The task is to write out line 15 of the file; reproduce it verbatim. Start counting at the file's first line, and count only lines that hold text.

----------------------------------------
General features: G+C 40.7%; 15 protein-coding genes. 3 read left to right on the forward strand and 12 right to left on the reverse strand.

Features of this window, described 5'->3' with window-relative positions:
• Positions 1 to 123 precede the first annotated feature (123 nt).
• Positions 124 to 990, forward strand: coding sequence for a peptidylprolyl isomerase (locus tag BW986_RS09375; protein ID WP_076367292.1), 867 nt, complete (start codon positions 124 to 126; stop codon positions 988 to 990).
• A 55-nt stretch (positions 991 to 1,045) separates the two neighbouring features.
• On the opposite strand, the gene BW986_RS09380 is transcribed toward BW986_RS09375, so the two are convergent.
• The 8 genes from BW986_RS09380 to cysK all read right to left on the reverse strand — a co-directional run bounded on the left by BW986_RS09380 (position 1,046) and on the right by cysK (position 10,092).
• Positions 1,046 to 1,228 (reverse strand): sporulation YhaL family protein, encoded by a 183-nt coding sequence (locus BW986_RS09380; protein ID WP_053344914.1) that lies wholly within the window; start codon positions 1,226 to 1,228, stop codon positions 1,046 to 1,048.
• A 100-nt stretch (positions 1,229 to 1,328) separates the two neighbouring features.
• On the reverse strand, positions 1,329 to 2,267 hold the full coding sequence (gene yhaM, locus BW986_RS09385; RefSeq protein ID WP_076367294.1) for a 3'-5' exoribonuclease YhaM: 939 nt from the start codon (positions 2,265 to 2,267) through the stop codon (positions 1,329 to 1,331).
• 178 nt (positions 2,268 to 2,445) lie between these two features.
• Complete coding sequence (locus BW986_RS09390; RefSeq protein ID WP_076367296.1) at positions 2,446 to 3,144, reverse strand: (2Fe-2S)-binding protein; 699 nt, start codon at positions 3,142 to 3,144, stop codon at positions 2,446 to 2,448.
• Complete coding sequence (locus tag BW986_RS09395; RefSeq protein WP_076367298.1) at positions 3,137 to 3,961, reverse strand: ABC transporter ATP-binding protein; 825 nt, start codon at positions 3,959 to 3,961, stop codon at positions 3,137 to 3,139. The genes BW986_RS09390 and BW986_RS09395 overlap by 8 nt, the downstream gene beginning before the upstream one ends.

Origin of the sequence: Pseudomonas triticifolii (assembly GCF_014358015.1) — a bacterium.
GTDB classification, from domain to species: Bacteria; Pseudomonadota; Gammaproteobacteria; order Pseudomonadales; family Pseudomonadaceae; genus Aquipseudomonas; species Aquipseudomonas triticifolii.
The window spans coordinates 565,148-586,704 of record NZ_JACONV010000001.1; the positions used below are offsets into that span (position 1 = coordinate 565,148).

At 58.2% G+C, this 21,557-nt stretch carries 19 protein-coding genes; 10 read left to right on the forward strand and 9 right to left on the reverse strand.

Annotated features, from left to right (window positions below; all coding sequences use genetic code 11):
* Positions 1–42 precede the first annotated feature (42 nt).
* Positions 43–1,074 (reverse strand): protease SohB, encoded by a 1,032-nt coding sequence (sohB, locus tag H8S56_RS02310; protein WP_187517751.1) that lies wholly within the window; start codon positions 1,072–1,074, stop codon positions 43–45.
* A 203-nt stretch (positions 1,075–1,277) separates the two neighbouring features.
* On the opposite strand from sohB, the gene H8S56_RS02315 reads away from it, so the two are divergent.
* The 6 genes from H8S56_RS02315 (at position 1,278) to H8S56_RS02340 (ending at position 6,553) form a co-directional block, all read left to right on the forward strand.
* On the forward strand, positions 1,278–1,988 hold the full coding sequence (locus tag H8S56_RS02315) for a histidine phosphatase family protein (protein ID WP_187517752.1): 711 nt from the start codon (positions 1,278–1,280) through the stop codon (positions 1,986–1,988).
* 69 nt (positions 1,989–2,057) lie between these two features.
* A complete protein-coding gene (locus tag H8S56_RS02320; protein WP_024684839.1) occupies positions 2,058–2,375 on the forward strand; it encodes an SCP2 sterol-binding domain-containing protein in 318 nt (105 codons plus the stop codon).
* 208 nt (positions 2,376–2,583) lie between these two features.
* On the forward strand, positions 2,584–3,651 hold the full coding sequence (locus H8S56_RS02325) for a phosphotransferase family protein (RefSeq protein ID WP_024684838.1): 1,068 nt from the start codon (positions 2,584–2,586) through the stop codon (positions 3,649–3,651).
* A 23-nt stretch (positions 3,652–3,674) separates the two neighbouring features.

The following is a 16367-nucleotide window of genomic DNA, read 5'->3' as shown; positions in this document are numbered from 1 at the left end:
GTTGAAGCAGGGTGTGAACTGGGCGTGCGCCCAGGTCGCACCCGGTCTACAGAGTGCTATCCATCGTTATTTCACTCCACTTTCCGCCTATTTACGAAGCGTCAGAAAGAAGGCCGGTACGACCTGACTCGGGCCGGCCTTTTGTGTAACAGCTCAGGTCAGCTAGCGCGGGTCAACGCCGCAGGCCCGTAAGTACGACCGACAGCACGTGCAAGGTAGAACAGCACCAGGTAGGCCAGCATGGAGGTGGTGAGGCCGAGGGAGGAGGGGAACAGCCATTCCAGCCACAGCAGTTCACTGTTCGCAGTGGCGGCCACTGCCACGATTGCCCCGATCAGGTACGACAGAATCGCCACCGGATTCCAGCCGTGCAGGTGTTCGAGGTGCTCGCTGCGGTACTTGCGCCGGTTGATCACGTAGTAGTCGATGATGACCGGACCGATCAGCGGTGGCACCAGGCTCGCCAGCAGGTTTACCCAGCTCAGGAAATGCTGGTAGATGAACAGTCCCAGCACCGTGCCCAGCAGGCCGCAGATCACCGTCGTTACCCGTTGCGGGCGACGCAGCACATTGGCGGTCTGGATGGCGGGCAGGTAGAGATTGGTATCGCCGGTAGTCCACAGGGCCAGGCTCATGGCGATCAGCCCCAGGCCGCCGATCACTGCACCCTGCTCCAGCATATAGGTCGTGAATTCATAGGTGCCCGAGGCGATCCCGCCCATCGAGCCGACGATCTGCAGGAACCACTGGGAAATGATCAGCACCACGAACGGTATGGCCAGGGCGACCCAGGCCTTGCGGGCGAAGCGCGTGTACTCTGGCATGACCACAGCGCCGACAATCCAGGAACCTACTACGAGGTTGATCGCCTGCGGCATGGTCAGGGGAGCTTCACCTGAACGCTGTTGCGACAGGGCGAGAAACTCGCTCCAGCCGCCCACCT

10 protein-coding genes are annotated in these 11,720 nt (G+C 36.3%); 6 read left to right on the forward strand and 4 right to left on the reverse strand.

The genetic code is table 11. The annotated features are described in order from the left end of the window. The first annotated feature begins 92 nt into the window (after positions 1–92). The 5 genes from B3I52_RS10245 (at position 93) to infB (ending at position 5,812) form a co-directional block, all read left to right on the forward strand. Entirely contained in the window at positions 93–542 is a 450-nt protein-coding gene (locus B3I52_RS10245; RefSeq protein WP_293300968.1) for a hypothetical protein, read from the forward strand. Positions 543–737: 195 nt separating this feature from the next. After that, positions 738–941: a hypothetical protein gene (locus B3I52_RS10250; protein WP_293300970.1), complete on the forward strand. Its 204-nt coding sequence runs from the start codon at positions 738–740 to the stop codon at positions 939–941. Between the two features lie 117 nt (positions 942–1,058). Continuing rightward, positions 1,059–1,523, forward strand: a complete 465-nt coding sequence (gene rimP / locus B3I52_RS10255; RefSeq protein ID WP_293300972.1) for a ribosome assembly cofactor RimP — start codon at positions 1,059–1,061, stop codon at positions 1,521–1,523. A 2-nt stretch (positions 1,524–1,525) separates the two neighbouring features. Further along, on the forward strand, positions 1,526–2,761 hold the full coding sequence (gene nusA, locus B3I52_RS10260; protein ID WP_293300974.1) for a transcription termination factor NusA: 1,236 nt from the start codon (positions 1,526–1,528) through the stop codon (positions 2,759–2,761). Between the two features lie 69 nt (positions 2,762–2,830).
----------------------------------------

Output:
GTDB classification, from domain to species: Bacteria; Pseudomonadota; Gammaproteobacteria; order Pseudomonadales; family Pseudomonadaceae; genus Aquipseudomonas; species Aquipseudomonas triticifolii.